Investing.com:- The dollar was up on Thursday morning in Asia, with investors adjusting earlier bullish expectations for a COVID-19 vaccine. This adjustment tempered the risk assets rally triggered by the vaccine expectations while maintaining enough confidence to support the greenback against other safe-haven assets.
The U.S. Dollar Index Futures that tracks the greenback against a basket of other currencies inched up 0.01% to 92.972 by 10:10 PM ET (2:10 AM GMT). Pfizer Inc's (NYSE:PFE) announcement of positive results for the vaccine candidate that it is co-developing with BioNTech (F:22UAy) earlier in the week saw the dollar fall more than 10% from a March peak to a 10-week low. A selloff of safe-haven assets since then boosted the dollar’s nearly-1% rally to just below the one-week high hit during the previous session.
However, a sharp decline in U.S. bond yields, as well as the Federal Reserve’s policy of an extended period of low rates and hopes for a global economic recovery from COVID-19 that would boost other currencies could contribute to further decline in the dollar.
This means that new drivers might now need to be sought to prevent the dollar falling any lower, OCBC strategist Terence Wu said in a note.
“With the broad dollar in a consolidative mode, the posture for the USD/CNH pair may also be sideways in the near-term. These factors play into limited downside for USD-Asian pairs in the near-term,” the note added.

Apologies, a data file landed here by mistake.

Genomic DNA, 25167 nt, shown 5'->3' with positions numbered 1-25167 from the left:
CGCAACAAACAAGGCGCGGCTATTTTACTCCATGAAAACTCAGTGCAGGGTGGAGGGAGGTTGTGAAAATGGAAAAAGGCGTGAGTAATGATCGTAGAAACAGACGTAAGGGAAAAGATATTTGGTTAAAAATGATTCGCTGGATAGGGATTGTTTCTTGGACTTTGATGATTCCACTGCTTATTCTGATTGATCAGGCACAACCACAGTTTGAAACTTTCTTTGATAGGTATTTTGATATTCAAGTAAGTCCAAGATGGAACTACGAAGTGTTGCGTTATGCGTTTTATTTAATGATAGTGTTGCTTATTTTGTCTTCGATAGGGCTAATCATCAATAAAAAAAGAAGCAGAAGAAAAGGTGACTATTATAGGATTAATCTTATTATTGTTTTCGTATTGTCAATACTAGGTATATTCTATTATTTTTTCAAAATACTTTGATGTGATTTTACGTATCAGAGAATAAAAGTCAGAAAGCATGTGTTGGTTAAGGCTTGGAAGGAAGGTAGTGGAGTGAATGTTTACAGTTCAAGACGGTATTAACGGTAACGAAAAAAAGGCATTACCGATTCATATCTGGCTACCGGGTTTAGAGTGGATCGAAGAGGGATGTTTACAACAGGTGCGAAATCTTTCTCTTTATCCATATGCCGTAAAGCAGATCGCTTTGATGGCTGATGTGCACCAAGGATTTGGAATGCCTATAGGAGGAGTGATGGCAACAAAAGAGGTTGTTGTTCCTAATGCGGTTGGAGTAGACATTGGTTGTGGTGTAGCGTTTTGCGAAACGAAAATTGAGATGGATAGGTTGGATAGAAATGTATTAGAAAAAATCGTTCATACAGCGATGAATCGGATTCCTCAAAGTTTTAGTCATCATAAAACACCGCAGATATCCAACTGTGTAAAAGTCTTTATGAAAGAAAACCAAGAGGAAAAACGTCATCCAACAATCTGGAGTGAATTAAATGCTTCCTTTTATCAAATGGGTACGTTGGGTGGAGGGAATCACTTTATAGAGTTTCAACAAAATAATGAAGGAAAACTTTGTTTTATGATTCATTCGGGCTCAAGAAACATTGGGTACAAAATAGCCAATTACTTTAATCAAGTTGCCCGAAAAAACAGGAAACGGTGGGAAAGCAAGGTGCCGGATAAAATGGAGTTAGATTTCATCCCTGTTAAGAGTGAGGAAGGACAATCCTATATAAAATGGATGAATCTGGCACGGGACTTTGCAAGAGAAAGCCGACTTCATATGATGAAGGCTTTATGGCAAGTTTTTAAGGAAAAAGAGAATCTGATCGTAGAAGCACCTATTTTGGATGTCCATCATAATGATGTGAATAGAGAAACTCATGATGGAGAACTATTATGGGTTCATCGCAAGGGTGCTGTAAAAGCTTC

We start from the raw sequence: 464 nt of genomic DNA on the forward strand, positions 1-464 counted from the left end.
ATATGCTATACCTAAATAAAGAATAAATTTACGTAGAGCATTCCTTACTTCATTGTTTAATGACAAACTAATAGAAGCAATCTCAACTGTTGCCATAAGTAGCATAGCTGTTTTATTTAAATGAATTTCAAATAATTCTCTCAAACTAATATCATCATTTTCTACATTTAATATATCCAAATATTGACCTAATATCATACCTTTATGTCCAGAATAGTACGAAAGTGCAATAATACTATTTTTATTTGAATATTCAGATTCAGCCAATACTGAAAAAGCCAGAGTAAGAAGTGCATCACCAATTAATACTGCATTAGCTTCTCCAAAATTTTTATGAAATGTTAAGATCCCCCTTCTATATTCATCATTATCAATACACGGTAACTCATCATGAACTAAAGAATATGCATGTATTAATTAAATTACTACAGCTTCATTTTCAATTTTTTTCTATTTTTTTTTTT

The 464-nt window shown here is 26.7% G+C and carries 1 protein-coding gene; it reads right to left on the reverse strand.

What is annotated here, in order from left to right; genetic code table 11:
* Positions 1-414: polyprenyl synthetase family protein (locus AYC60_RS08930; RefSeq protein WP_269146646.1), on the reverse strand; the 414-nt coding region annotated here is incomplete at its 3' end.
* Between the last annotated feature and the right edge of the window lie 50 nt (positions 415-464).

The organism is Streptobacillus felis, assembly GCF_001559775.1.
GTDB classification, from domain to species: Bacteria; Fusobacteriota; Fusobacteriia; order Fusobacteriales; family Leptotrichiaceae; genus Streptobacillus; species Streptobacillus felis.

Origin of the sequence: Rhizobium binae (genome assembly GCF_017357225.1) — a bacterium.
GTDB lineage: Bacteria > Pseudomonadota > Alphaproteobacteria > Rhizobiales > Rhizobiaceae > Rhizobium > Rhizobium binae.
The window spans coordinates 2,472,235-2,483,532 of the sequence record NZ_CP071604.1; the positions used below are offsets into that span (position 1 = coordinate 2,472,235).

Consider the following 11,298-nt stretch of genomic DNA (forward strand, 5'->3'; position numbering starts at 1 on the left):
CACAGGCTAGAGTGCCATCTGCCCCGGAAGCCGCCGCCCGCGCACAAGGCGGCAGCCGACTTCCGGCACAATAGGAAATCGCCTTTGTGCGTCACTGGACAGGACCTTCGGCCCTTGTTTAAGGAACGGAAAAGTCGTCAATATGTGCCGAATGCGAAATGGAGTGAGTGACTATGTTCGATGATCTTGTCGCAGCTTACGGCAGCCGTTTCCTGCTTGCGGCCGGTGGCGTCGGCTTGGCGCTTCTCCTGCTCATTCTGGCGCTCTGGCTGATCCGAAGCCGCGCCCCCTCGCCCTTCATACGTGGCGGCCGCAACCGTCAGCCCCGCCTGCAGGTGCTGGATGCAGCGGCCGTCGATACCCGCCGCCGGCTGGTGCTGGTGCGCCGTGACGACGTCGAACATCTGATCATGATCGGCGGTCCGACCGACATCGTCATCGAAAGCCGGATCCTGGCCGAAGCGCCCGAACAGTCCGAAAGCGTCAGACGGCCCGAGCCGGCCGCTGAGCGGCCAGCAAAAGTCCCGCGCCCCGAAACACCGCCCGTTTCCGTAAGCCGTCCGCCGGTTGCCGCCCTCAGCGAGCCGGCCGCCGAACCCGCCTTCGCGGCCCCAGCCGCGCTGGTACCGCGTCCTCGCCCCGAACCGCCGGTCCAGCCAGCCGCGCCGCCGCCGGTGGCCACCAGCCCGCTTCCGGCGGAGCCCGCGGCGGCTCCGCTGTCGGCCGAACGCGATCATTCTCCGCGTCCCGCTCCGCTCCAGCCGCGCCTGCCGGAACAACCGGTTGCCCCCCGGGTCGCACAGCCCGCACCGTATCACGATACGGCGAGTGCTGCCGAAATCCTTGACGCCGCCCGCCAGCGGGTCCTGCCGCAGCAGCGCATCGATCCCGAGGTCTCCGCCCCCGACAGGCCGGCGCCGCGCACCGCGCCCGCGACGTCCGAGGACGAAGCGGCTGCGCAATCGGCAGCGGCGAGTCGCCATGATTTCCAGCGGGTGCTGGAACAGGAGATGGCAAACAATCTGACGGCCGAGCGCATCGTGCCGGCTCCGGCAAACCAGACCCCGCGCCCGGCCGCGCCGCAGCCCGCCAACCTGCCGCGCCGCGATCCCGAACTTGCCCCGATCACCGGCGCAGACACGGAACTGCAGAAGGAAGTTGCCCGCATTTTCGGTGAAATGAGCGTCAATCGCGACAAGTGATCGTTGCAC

Other investors espoused a more optimistic view.
“I think we had a speculative market that was increasingly comfortable being short on U.S. dollars. Then we had the vaccine news and a big spike in U.S. bond yields, which I think just acted as a little bit of a check on unbridled U.S. dollar bearishness. A lot of positions probably got squeezed. I think it was a condition of the market rather than a strong fundamental response or a change of thinking about the dollar,” National Australia Bank (OTC:NABZY) head of foreign exchange strategy Ray Attril told Reuters.
The USD/JPY pair edged down 0.13% to 105.28. The yen was around 2% below the eight-month high it saw against the dollar during the previous week, after U.S. president-elect Joe Biden took the lead in the presidential election, spurring a dollar sell-off.
The USD/CNY edged down 0.17% to 6.6190. Tensions between the U.S. and China rose over the National People’s Congress Standing Committee (NPCSC)’s Wednesday resolution disqualifying any lawmakers in Hong Kong's Legislative Council deemed insufficiently patriotic without going through the city’s courts. The immediate removal of four opposition legislators triggered the resignation of the fifteen remaining opposition legislators later in the day. National Security Advisor Robert O’Brien warned that the U.S. would “continue to utilize all the powers granted” under various laws and “identify and sanction those responsible for extinguishing Hong Kong’s freedom.”
The NZD/USD pair was up 0.23% to 0.6897. The NZD saw gains as the Reserve Bank of New Zealand (RBNZ) adjusted its “unconstrained” cash rate projection upwards due to a better-than-expected economic performance and tempering expectations of negative rates.
"Less stimulus is required than we thought in August, but still a substantial amount of stimulus," RBNZ Assistant Governor Christian Hawkesby told Bloomberg.
The AUD/USD pair inched up 0.05% to 0.7282. The AUD also saw a six-month low against the NZD after the RBNZ adjustment. “The pair looks heavy and at risk of further downside,” Pepperstone head of research Chris Weston told Reuters.
The GBP/USD pair inched down 0.02% to 1.3219, as Brexit trade talks between the U.K. and the European Union drag on.